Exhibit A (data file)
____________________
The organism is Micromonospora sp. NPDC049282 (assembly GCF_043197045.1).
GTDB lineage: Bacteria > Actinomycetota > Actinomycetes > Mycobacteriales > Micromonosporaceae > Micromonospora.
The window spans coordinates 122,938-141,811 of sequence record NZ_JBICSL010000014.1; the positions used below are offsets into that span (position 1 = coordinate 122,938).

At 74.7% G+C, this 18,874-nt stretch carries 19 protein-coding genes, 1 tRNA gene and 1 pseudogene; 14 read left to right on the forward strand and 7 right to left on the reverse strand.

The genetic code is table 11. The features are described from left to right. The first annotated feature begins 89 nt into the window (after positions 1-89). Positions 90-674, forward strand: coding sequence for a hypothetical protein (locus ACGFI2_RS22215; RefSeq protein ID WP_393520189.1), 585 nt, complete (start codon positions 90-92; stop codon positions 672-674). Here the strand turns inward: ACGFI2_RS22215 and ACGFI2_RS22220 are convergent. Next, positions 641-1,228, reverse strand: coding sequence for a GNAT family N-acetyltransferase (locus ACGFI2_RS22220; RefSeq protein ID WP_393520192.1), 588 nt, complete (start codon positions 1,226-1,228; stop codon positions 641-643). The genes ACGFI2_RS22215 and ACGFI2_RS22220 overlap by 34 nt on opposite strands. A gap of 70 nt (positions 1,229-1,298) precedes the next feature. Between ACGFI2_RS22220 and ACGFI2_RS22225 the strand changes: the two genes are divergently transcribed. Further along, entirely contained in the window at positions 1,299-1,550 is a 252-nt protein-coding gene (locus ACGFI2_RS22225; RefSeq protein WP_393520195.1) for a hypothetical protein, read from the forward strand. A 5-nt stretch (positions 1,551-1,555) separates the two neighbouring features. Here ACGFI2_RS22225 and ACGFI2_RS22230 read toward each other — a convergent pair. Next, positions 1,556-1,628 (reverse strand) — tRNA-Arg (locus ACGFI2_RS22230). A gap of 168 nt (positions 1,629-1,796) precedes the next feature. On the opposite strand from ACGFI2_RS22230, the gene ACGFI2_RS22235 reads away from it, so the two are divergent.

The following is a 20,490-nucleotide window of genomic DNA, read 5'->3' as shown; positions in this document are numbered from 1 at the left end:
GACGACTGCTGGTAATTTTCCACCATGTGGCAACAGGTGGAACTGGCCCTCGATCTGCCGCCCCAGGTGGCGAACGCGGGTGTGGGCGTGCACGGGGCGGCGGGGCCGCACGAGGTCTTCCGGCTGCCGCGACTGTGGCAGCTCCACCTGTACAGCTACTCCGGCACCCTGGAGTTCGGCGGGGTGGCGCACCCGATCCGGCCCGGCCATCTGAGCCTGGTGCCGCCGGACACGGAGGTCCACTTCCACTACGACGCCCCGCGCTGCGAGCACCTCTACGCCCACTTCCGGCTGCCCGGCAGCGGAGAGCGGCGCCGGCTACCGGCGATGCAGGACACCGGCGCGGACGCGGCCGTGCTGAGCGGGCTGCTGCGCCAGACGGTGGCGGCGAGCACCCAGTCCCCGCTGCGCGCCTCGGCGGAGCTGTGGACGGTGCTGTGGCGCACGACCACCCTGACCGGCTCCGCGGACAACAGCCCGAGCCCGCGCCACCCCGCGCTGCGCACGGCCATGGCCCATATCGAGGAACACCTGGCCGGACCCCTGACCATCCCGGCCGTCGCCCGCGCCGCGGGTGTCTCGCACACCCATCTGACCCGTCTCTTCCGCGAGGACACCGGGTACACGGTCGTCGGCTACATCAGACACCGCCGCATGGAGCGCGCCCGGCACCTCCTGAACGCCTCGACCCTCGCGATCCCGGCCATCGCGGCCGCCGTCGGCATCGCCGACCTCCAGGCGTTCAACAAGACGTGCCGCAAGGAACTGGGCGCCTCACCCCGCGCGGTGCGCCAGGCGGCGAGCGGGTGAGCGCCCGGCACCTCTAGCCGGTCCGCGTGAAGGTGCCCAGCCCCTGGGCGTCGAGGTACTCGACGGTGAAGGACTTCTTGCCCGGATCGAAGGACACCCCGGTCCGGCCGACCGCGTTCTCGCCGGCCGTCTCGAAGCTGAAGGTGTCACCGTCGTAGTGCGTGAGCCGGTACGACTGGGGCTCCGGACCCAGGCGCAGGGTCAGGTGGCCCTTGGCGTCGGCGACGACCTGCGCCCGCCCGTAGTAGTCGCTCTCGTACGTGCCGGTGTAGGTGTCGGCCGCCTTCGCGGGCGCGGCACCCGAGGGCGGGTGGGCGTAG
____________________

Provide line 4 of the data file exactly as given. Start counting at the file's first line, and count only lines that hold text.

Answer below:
At 74.7% G+C, this 18,874-nt stretch carries 19 protein-coding genes, 1 tRNA gene and 1 pseudogene; 14 read left to right on the forward strand and 7 right to left on the reverse strand.